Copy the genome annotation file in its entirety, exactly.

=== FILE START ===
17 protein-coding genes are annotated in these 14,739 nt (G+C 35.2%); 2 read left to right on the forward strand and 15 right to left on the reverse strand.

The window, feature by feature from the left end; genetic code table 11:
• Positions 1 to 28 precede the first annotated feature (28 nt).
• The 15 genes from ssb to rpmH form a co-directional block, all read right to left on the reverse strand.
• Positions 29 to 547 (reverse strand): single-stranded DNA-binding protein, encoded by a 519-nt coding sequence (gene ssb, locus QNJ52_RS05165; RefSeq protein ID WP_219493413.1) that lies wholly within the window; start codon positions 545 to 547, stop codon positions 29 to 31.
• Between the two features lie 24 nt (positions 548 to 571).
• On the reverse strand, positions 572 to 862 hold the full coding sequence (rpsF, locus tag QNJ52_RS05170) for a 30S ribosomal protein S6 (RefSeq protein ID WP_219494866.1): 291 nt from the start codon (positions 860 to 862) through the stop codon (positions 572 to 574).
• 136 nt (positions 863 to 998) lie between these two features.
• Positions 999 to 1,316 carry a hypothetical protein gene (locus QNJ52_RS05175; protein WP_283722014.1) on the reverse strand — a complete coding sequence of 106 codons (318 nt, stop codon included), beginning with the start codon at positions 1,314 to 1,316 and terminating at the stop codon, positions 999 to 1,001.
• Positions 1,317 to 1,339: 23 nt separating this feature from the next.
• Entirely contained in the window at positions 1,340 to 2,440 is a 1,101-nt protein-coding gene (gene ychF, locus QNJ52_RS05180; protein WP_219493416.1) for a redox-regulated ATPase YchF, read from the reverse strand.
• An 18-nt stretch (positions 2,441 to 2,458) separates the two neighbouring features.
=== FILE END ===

17 protein-coding genes are annotated in these 14,739 nt (G+C 35.2%); 2 read left to right on the forward strand and 15 right to left on the reverse strand.

The window, feature by feature from the left end; genetic code table 11:
• Positions 1 to 28 precede the first annotated feature (28 nt).
• The 15 genes from ssb to rpmH form a co-directional block, all read right to left on the reverse strand.
• Positions 29 to 547 (reverse strand): single-stranded DNA-binding protein, encoded by a 519-nt coding sequence (gene ssb, locus QNJ52_RS05165; RefSeq protein ID WP_219493413.1) that lies wholly within the window; start codon positions 545 to 547, stop codon positions 29 to 31.
• Between the two features lie 24 nt (positions 548 to 571).
• On the reverse strand, positions 572 to 862 hold the full coding sequence (rpsF, locus tag QNJ52_RS05170) for a 30S ribosomal protein S6 (RefSeq protein ID WP_219494866.1): 291 nt from the start codon (positions 860 to 862) through the stop codon (positions 572 to 574).
• 136 nt (positions 863 to 998) lie between these two features.
• Positions 999 to 1,316 carry a hypothetical protein gene (locus QNJ52_RS05175; protein WP_283722014.1) on the reverse strand — a complete coding sequence of 106 codons (318 nt, stop codon included), beginning with the start codon at positions 1,314 to 1,316 and terminating at the stop codon, positions 999 to 1,001.
• Positions 1,317 to 1,339: 23 nt separating this feature from the next.
• Entirely contained in the window at positions 1,340 to 2,440 is a 1,101-nt protein-coding gene (gene ychF, locus QNJ52_RS05180; protein WP_219493416.1) for a redox-regulated ATPase YchF, read from the reverse strand.
• An 18-nt stretch (positions 2,441 to 2,458) separates the two neighbouring features.